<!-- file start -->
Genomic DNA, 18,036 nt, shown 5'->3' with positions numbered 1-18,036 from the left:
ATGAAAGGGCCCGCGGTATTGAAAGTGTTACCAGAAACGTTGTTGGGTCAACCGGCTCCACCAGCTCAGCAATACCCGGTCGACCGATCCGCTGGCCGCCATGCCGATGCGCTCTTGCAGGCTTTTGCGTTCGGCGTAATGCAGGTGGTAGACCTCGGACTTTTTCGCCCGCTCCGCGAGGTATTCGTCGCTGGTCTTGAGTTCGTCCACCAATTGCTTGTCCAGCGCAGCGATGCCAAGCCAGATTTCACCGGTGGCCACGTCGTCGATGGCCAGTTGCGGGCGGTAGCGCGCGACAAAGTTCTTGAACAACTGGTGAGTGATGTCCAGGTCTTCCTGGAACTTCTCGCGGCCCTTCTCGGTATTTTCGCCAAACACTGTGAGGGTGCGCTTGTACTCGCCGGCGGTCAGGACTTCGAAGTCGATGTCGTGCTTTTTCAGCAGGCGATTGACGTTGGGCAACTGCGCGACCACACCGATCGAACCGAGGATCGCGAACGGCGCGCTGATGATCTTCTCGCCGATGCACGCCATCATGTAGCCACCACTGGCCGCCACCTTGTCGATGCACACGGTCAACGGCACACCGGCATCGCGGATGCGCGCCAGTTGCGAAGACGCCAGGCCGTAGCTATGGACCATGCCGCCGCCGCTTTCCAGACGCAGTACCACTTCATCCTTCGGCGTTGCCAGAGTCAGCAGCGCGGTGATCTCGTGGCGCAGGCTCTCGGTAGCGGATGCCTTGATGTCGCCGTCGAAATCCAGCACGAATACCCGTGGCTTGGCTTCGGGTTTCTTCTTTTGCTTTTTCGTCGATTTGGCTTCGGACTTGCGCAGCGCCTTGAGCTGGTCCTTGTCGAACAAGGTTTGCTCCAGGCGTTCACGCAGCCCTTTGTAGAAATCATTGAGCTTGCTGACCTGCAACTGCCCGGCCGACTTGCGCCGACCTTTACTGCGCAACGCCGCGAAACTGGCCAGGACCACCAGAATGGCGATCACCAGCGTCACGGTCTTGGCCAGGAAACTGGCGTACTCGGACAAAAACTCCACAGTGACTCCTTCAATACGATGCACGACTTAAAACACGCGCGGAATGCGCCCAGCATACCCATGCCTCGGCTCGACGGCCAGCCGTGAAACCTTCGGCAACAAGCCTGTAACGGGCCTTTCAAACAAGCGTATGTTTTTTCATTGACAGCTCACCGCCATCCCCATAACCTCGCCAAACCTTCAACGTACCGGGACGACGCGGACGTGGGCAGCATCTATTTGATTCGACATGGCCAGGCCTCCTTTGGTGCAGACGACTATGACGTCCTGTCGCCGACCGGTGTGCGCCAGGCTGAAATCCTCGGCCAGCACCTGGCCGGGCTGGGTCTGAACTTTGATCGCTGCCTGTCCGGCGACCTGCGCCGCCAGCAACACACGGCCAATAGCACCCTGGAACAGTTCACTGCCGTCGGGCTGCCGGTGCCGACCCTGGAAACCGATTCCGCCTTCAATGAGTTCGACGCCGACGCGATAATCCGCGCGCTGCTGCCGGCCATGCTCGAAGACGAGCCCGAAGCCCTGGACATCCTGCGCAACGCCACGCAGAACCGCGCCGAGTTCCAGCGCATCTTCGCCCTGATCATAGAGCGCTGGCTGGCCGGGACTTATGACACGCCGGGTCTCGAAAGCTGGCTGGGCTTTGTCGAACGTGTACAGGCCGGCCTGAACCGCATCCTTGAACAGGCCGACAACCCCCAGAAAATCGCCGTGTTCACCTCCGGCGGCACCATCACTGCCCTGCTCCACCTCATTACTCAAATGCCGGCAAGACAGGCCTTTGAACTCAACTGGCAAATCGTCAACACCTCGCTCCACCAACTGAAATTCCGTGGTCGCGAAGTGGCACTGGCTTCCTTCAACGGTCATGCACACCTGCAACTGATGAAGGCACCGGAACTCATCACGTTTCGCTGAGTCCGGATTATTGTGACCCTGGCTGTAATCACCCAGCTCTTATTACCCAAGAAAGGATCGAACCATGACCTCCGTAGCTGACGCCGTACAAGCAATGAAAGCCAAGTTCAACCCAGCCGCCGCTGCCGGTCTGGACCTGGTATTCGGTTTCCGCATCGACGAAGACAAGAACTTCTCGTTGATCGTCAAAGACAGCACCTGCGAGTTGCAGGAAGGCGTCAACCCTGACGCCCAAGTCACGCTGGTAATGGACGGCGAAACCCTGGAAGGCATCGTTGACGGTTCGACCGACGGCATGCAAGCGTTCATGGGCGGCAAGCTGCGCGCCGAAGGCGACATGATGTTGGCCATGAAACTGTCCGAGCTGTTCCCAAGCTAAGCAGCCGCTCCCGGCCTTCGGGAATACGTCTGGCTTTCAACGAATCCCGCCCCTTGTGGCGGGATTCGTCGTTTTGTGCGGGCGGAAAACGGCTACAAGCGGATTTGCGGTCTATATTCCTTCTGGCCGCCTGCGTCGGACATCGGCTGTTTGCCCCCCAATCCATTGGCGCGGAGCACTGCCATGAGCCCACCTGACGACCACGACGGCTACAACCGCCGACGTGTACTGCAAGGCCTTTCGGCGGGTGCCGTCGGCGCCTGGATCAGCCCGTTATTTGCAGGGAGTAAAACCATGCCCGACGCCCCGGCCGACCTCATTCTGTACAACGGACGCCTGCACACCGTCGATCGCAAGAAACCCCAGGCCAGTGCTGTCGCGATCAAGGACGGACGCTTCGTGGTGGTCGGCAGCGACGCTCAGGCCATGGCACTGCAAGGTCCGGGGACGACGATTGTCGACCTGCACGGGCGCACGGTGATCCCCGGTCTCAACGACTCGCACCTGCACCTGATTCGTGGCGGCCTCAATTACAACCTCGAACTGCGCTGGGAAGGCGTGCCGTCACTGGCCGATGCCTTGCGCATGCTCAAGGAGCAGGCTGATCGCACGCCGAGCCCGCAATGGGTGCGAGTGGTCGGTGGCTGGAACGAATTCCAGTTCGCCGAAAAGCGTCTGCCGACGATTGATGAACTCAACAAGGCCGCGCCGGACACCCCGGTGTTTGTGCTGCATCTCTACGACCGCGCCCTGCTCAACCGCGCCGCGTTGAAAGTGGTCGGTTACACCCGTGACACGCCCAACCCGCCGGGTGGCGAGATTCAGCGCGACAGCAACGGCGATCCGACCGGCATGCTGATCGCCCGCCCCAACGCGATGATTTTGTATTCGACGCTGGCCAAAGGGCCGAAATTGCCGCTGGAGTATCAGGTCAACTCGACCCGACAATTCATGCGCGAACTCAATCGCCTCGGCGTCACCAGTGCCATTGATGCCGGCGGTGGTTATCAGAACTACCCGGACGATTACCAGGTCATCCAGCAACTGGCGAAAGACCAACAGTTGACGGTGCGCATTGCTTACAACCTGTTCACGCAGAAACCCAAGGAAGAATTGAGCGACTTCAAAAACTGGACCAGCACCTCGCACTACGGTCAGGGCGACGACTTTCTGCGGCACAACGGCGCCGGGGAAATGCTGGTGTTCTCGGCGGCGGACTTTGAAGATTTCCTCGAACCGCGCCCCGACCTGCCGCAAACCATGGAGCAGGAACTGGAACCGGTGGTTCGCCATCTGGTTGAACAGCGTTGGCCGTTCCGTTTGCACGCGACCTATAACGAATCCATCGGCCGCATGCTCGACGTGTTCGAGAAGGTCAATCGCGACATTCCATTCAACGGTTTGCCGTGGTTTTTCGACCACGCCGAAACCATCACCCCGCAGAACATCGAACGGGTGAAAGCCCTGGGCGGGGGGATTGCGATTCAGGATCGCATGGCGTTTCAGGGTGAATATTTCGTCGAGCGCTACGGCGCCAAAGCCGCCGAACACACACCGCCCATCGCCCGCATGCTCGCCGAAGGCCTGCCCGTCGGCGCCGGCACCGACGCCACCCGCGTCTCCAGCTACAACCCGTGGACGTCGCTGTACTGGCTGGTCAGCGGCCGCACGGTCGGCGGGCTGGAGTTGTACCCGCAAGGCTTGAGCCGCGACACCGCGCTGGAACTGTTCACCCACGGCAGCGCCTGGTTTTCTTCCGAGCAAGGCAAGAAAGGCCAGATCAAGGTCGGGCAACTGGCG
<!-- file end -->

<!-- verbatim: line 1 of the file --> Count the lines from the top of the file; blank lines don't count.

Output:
Genomic DNA, 18,036 nt, shown 5'->3' with positions numbered 1-18,036 from the left: